The algorithm should analyze measured time series data in realtime and should check if all values of the specified last period lay inside a specified range. The range is calculated with max-min over the specified time period.

Input data

t        | 10:00 | 10:01 | 10:02 | 10:03 | ... | 19:00 |
Temp [°C]| 40    | 41.3  | 39    | 43    |     | 45    |

Algorithm parameters

  1. Duration D: Past time to check for min/max
  2. Max range R: (max-min) < R

e.g: Check if the temperature was steady within 2 °C for the last hour. D=1hour, R=2°C

The algorithm should check periodically during data acquisition if the condition (all values of the last hour have been inside a range of 2°C) is true.

Other requirements

  • The sampling time can be from 10Hz to 50kHz.
  • The time will always be increasing.
  • Since this algorithm should run in an realtime environment there should be no memory allocations during run time

Possible solutions

At the moment I have two possible solutions but do not like both of them:

  1. Store all values within the duration in a bounded fifo-buffer and perform a min/max check from start to end periodically. I expect this to be the worst solution

  2. Store the tuples in two B-Trees:

    There are two indexes

    1. TimeIndex t->(t,v): Index from time to tuple,
    2. ValueIndex v->list(t,v): Index from the value to a list of tuples with this value.

    The algorithm will first get all tuples that are outside the time range and remove them in the value index.

    Then the value index is updated with the newly measured tuples.

    The range can then be determined by looking up the minimum and maximum key in the value index.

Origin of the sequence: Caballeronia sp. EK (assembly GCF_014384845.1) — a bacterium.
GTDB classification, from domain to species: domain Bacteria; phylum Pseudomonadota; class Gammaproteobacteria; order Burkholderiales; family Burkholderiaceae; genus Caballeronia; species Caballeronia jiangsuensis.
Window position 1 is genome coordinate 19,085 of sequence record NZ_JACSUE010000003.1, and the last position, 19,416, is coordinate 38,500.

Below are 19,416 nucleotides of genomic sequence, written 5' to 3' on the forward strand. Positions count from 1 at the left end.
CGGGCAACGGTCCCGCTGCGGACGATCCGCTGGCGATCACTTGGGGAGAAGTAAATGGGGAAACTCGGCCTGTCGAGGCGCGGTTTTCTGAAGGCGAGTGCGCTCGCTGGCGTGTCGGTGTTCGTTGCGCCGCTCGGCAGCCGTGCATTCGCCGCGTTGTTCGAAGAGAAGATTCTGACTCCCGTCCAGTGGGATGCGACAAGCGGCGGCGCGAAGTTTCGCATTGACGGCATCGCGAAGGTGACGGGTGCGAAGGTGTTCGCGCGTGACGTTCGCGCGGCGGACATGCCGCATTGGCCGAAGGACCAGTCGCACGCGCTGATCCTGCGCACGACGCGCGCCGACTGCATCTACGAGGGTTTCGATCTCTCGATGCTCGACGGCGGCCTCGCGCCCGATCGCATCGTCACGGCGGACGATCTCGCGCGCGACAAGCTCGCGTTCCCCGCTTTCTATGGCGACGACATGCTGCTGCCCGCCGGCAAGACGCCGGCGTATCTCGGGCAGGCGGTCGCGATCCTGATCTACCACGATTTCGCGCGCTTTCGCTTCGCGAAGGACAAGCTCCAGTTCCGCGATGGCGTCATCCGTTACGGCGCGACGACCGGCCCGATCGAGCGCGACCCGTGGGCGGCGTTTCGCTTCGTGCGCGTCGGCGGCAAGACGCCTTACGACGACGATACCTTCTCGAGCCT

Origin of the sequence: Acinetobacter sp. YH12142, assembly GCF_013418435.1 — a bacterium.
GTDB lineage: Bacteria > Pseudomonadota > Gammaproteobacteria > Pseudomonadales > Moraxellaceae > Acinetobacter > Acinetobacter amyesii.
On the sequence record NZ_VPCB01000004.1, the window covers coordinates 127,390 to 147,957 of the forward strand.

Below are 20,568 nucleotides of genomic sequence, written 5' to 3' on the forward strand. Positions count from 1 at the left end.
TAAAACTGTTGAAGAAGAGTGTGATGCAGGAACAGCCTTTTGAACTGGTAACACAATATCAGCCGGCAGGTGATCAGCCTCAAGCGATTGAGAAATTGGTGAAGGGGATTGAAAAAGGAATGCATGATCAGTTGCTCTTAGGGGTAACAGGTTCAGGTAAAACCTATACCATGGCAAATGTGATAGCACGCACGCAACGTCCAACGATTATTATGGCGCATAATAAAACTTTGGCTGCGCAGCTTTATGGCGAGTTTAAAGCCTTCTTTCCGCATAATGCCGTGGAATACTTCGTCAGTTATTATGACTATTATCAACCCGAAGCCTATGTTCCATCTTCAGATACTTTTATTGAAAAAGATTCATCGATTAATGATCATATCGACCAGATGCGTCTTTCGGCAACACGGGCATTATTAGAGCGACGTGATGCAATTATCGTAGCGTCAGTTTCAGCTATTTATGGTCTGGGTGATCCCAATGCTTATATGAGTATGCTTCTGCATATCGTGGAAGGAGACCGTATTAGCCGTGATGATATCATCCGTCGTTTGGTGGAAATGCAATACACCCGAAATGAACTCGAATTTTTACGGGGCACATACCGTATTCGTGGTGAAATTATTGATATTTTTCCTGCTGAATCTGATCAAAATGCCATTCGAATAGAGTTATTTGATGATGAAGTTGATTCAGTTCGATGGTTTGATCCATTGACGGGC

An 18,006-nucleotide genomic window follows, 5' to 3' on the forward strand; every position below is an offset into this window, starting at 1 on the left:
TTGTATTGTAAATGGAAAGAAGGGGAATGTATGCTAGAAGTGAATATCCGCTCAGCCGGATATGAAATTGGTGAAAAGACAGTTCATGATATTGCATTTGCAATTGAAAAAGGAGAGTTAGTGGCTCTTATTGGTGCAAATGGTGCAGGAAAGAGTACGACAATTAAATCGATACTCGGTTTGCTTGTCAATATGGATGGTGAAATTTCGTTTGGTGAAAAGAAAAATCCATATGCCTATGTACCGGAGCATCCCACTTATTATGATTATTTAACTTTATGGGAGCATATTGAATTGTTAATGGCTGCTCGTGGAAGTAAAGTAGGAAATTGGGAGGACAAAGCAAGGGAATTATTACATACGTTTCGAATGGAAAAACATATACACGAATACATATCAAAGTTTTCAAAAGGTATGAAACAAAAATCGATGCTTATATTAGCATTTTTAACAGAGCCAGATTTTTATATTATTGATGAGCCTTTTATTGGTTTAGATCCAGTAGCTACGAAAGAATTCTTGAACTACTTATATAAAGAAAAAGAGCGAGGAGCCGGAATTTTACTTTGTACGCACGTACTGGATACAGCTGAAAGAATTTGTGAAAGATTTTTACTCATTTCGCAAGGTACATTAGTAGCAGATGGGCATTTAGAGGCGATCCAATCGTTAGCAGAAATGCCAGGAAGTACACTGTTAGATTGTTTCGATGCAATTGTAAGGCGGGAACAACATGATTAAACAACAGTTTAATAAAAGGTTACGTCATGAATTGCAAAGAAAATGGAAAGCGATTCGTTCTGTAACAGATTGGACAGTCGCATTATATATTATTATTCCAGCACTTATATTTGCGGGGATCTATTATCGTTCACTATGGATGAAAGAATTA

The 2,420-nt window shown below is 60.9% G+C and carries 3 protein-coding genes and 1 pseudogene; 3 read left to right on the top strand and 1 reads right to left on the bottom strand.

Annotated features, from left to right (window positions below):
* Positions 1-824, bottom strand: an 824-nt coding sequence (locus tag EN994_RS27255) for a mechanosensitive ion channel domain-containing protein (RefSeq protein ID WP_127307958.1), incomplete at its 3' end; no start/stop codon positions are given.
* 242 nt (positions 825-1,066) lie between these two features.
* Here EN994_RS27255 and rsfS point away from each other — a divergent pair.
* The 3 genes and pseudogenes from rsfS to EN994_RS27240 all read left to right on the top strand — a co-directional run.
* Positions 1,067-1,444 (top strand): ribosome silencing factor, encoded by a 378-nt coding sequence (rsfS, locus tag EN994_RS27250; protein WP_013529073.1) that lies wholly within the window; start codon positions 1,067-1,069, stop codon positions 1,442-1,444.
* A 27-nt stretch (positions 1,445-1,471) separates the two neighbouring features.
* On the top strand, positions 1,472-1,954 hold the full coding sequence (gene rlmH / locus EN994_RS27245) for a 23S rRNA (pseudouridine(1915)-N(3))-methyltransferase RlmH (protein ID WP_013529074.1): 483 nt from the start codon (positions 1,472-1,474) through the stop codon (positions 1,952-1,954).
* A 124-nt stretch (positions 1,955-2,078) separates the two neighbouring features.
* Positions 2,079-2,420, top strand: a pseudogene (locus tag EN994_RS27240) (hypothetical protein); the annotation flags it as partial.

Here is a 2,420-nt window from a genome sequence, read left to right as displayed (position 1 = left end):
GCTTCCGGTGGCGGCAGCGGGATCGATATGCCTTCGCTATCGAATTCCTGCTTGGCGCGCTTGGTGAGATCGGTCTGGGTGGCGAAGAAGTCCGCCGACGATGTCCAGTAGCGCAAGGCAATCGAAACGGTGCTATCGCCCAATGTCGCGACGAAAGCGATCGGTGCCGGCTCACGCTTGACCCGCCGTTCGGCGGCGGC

I think the second approach is faster but will allocate memory during runtime. Since it should run in a realtime environment I like to avoid allocations.

Is there another possibility with O(log n) and no allocations?

  • 1
    $\begingroup$ You need to provide some more details. Is the time series data always the same, that is, do we get to preprocess it after which we'll answer a bunch of queries with different durations? Or do we need to support adding new data points, and if so, how does that avoid allocation to begin with (is there a maximum size?). Do we also need to remove data points? Hint: think in terms of data structures, not algorithms. $\endgroup$
    – orlp
    Jul 1, 2019 at 10:15
  • $\begingroup$ @orlp: Thanks for trying to understand my problem. I updated the text and tried to be clearer with my wording. I would appreciate if you could check again. $\endgroup$
    – schoetbi
    Jul 1, 2019 at 13:12
  • 1
    $\begingroup$ Is the sampling time always constant? That is, if you know the duration you need to check could you also just equivalently check the last duration*freq samples? Similarly, are $D$ and $R$ constants? $\endgroup$
    – orlp
    Jul 1, 2019 at 13:25
  • $\begingroup$ @orlp: The sampling frequency does not change. And D and R are constant. $\endgroup$
    – schoetbi
    Jul 2, 2019 at 9:37

1 Answer 1


The following paper provides a O(1) algorithm:

D. Lemire, Streaming Maximum-Minimum Filter Using No More than Three Comparisons per Element, Nordic Journal of Computing, 13 (4), 2006 (https://arxiv.org/abs/cs/0610046).

An implementation of this algorithm is provided in the GNU Scientific Library (see https://www.gnu.org/software/gsl/doc/html/movstat.html).

  • $\begingroup$ The algorithm is beautiful. I even found a LGPL licenced code: github.com/lemire/runningmaxmin $\endgroup$
    – schoetbi
    Jul 2, 2019 at 9:43
  • $\begingroup$ While this algorithm certainly is beautiful it is only amortized $O(1)$. In the worst case it can lead to $O(w)$ operations for a single update where $w$ is the window width. Something to keep in mind for a real-time algorithm @schoetbi. I do believe that you can reduce it to $O(\log w)$ by doing a binary search on the $U$ and $L$ queues to find how many you need to pop. $\endgroup$
    – orlp
    Jul 2, 2019 at 10:45
  • $\begingroup$ @orlp: Thanks for this hint. We have mostly noisy signals. So a sequence of monotonic values will be very unlikely. But I will implement binary search in the wedge. $\endgroup$
    – schoetbi
    Jul 2, 2019 at 14:21

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